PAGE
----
Each record includes a header (.hea) file, a short text file that contains information about the types of signals, calibration constants, the length of the recording, and (in the last line of the file) the age, gender, and weight (in kg) of the subject. In this database, all 16 subjects were male, aged 32 to 56 (mean age 43), with weights ranging from 89 to 152 kg (mean weight 119 kg). Records slp01a and slp01b are segments of one subject's polysomnogram, separated by a gap of about one hour; records slp02a and slp02b are segments of another subject's polysomnogram, separated by a ten-minute gap. The remaining 14 records are all from different subjects.
All recordings include an ECG signal, an invasive blood pressure signal (measured using a catheter in the radial artery), an EEG signal, and a respiration signal (in most cases, from a nasal thermistor). The six- and seven-channel recordings also include a respiratory effort signal derived by inductance plethysmography; some include an EOG signal and an EMG signal (from the chin), and the remainder include a cardiac stroke volume signal (see reference below) and an earlobe oximeter signal. The table below summarizes the contents of each record:
|slp01a||2:00||17.0||0||1||2 (C4-A1)||-||3 (S)||-||-||-||-|
|slp01b||3:00||22.3||0||1||2 (C4-A1)||-||3 (S)||-||-||-||-|
|slp32||5:20||22.1||0||1||2 (C4-A1)||3||4 (C)||5||6||-||-|
|slp37||5:50||100.8||0||1||2 (C4-A1)||3||4 (A)||5||6||-||-|
|slp41||6:30||60 ||0||1||2 (C4-A1)||3||4 (A)||5||6||-||-|
|slp45||6:20||5 ||0||1||2 (C3-O1)||3||4 (A)||5||6||-||-|
|slp48||6:20||46.8||0||1||2 (C3-O1)||3||4 (C)||5||6||-||-|
|slp59||4:00||55.3||0||1||2 (C3-O1)||3||4 (A)||-||-||5||6|
|slp60||5:55||59.2||0||1||2 (C3-O1)||4||3 (A)||-||-||5||6|
|slp61||6:10||41.2||0||1||2 (C3-O1)||-||3 (A)||-||-||4||5|
|slp66||3:40||65.5||0||1||2 (C3-O1)||3||4 (A)||-||-||5||6|
|slp67x||1:17||0.7||0||1||2 (C3-O1)||3||4 (C)||-||-||5||6|
 Respiratory effort signal from inductance plethysmography: sum (S),
abdominal (A), or chest (C) signal
 Estimated from visual review; apnea annotations unavailable
Entries in the table indicate, for each record, the signal numbers of the signals named at the top of the table. Note that the usual ordering of the respiratory signals is reversed for record `slp60'. These signal numbers may be used to select specific signals for examination using rdsamp (1). Durations are given in hours and minutes.
Each record includes two annotation files. The `.ecg' files contain beat annotations, and the `.st' files contain sleep stage and apnea annotations. Information about types of annotations in the `.ecg' files is included in the WFDB Programmer's Guide. Annotations in the `.st' files are all NOTE annotations, which contain the sleep staging and apnea information in their aux fields. Each annotation in the `.st' files applies to the thirty seconds of the record that follow the annotation. The coding scheme is:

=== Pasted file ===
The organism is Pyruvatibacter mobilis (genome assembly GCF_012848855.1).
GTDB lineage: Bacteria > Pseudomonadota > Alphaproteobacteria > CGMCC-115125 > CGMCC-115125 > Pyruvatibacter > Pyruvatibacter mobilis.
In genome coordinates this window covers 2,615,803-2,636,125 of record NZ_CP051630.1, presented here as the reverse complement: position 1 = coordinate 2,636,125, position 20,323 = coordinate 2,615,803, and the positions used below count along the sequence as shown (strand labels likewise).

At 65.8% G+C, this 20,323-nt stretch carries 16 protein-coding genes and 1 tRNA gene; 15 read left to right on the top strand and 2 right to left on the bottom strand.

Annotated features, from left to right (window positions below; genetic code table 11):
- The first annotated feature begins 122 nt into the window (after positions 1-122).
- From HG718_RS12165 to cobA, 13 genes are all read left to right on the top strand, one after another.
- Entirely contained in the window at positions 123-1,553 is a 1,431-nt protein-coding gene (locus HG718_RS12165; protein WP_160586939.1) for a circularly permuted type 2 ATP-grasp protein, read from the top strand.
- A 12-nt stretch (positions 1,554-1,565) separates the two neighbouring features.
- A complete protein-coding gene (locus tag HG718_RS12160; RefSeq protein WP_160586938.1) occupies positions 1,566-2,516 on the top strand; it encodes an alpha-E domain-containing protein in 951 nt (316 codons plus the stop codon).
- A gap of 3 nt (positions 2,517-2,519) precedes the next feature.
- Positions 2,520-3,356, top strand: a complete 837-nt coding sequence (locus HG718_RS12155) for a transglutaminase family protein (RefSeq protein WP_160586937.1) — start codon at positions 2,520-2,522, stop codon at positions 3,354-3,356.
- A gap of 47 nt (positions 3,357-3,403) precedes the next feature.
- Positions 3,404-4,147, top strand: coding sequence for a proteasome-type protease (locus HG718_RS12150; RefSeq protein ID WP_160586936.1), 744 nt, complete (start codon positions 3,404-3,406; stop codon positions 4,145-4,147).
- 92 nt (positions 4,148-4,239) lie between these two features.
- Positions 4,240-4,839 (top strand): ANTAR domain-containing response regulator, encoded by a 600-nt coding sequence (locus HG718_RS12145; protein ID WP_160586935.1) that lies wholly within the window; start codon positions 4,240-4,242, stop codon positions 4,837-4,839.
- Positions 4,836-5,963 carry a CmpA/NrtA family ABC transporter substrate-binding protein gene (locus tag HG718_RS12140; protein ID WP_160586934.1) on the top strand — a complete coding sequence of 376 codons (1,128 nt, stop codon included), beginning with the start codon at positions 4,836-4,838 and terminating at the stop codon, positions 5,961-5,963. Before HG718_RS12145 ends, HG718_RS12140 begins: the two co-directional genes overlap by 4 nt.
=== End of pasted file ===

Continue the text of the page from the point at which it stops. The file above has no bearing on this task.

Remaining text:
|W||subject is awake|
|1||sleep stage 1|
|2||sleep stage 2|
|3||sleep stage 3|
|4||sleep stage 4|
|HA||Hypopnea with arousal|
|X||Obstructive apnea with arousal|
|CAA||Central apnea with arousal|
|LA||Leg movements with arousal|
Ichimaru Y, Moody GB. Development of the polysomnographic database on CD-ROM. Psychiatry and Clinical Neurosciences 1999 Apr; 53(2):175-177.
Lee JM, Kim DJ, Kim IY, Park KS, Kim SI. Detrended fluctuation analysis of EEG in sleep apnea using MIT/BIH polysomnography data. Comput Biol Med 2002 Jan; 32(1):37-47. [Abstract]
Rigney DR, Goldberger AL, Ocasio WC et al. Multichannel physiological data description and analysis. In: Weigend AS, Gerschenfeld NA (eds.), Time Series Prediction, pp 105-129. Addison-Wesley, 1994.
Garpestad E, Katayama H, Parker JA, Ringler J, Lilly J, Yasuda T, Moore RH, Strauss HW, Weiss JW. Stroke volume and cardiac output decrease at termination of obstructive apneas. J Appl Physiol 73(5):1743-1748, 1992 Nov. [Abstract]
Ichimaru Y, Clark KP, Ringler J, Weiss WJ. Effect of sleep stage on the relationship between respiration and heart rate variability. Computers in Cardiology 1990 1990; 17:657-660.
Tamaki N, Yasuda T, Moore RH, Gill JB, Boucher CA, Hutter AM, Gold HK, Strauss HW. Continuous monitoring of left ventricular function by an ambulatory radionuclide detector in patients with coronary artery disease. JACC 1988; 12(3):669-679. [This reference describes the method used to obtain the left ventricular stroke volume signal included in some of the recordings in the database; it does not describe or refer to the database itself.] [Abstract]